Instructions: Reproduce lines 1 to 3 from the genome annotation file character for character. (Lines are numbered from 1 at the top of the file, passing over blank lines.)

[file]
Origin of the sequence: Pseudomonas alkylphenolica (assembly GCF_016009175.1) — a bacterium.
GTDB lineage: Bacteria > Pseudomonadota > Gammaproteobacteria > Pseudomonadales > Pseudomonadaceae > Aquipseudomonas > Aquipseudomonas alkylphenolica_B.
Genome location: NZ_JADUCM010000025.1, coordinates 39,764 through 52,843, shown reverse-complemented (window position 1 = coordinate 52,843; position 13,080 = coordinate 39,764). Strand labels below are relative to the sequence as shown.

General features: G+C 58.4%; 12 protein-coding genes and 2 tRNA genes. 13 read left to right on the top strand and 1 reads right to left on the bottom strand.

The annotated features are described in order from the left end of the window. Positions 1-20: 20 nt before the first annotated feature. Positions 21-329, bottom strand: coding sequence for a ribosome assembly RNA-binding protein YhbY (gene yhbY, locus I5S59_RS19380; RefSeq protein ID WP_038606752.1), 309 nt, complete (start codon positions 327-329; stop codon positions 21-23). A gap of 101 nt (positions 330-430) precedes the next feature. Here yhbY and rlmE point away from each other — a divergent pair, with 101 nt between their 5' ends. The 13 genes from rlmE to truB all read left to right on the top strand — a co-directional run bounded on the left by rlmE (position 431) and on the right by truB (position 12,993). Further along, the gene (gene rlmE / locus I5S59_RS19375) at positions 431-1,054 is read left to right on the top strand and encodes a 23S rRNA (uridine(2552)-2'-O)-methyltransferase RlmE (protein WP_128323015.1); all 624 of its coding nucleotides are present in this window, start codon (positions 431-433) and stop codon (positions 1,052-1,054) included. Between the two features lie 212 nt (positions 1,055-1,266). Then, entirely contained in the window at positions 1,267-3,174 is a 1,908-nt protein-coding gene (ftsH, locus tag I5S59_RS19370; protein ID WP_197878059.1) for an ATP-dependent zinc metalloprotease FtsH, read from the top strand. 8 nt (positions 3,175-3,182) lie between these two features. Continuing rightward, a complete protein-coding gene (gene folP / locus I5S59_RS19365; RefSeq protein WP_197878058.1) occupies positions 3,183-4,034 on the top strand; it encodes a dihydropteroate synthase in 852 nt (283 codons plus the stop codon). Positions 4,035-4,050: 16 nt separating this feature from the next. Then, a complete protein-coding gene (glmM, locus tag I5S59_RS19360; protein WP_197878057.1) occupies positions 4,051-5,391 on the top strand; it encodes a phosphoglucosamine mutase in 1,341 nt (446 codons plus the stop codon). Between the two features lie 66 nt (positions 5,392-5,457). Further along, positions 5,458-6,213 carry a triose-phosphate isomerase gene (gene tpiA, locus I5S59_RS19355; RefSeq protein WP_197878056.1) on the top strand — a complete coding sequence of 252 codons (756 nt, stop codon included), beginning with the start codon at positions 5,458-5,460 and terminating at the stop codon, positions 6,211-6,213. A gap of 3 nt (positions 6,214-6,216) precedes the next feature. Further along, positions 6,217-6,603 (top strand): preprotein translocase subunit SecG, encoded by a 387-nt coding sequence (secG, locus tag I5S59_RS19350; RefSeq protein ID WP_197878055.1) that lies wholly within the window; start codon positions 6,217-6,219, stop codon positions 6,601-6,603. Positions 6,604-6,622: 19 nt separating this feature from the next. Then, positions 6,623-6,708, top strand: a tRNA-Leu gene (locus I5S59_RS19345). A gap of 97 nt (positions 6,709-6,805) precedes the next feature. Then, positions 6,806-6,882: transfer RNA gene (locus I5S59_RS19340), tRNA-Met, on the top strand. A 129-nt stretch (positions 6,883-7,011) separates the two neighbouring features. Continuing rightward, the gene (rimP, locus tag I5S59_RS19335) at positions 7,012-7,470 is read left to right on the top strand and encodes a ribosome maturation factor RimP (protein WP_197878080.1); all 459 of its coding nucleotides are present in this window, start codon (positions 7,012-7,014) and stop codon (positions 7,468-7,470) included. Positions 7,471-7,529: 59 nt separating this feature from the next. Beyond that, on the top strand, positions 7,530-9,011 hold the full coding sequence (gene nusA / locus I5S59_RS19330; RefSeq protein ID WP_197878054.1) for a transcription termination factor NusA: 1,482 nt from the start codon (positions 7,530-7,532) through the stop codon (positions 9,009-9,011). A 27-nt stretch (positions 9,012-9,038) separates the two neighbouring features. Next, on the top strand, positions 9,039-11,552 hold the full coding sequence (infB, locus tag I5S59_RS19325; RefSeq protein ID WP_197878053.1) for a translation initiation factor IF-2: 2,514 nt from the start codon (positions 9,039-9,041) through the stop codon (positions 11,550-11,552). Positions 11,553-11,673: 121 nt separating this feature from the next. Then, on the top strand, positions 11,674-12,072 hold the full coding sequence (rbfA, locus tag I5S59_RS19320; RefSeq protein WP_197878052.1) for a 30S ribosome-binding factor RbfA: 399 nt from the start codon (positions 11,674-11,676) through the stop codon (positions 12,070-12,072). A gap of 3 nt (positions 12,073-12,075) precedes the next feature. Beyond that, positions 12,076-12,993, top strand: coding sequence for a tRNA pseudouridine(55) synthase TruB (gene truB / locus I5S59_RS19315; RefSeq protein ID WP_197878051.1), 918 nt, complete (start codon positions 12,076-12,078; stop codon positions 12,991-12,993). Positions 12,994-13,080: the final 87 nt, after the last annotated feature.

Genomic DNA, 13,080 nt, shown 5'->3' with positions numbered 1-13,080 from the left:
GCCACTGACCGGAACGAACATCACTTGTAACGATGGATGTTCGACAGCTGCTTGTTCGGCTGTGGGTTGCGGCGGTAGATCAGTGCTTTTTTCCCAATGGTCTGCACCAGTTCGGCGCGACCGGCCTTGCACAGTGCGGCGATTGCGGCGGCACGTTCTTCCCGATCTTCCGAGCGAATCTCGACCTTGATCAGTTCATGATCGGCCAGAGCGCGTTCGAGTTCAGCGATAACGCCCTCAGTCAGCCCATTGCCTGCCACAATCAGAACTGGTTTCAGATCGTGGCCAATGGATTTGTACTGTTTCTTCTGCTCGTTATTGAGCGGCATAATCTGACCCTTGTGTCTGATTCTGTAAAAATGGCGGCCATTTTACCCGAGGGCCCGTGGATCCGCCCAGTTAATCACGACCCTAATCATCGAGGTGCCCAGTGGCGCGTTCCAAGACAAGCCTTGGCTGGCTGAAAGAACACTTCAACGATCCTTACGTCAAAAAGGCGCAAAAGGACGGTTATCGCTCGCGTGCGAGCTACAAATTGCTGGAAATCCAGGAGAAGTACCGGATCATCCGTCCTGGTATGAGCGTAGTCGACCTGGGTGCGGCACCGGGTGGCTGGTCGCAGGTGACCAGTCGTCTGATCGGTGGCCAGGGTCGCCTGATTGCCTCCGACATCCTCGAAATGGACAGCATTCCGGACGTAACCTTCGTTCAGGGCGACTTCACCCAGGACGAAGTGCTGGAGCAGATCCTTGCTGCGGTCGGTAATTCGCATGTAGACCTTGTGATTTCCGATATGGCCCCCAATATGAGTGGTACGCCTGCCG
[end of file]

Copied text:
Origin of the sequence: Pseudomonas alkylphenolica (assembly GCF_016009175.1) — a bacterium.
GTDB lineage: Bacteria > Pseudomonadota > Gammaproteobacteria > Pseudomonadales > Pseudomonadaceae > Aquipseudomonas > Aquipseudomonas alkylphenolica_B.
Genome location: NZ_JADUCM010000025.1, coordinates 39,764 through 52,843, shown reverse-complemented (window position 1 = coordinate 52,843; position 13,080 = coordinate 39,764). Strand labels below are relative to the sequence as shown.